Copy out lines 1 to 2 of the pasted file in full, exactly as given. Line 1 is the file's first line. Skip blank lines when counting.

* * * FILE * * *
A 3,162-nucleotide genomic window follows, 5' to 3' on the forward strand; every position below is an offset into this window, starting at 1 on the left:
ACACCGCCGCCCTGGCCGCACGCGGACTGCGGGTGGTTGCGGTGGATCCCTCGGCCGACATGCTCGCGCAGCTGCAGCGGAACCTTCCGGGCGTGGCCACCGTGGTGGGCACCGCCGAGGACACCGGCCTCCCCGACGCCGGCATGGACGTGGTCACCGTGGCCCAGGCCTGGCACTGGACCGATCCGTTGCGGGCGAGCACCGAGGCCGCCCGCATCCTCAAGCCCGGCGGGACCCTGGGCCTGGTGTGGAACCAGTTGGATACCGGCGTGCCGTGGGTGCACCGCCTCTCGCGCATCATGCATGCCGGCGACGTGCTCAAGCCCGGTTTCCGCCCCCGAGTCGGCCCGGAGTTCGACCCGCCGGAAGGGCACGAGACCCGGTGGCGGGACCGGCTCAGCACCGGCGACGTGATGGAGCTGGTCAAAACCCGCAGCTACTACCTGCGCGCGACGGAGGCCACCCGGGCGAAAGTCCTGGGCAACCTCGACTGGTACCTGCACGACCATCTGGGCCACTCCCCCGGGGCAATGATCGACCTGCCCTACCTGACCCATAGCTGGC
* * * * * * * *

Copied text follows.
A 3,162-nucleotide genomic window follows, 5' to 3' on the forward strand; every position below is an offset into this window, starting at 1 on the left:
ACACCGCCGCCCTGGCCGCACGCGGACTGCGGGTGGTTGCGGTGGATCCCTCGGCCGACATGCTCGCGCAGCTGCAGCGGAACCTTCCGGGCGTGGCCACCGTGGTGGGCACCGCCGAGGACACCGGCCTCCCCGACGCCGGCATGGACGTGGTCACCGTGGCCCAGGCCTGGCACTGGACCGATCCGTTGCGGGCGAGCACCGAGGCCGCCCGCATCCTCAAGCCCGGCGGGACCCTGGGCCTGGTGTGGAACCAGTTGGATACCGGCGTGCCGTGGGTGCACCGCCTCTCGCGCATCATGCATGCCGGCGACGTGCTCAAGCCCGGTTTCCGCCCCCGAGTCGGCCCGGAGTTCGACCCGCCGGAAGGGCACGAGACCCGGTGGCGGGACCGGCTCAGCACCGGCGACGTGATGGAGCTGGTCAAAACCCGCAGCTACTACCTGCGCGCGACGGAGGCCACCCGGGCGAAAGTCCTGGGCAACCTCGACTGGTACCTGCACGACCATCTGGGCCACTCCCCCGGGGCAATGATCGACCTGCCCTACCTGACCCATAGCTGGC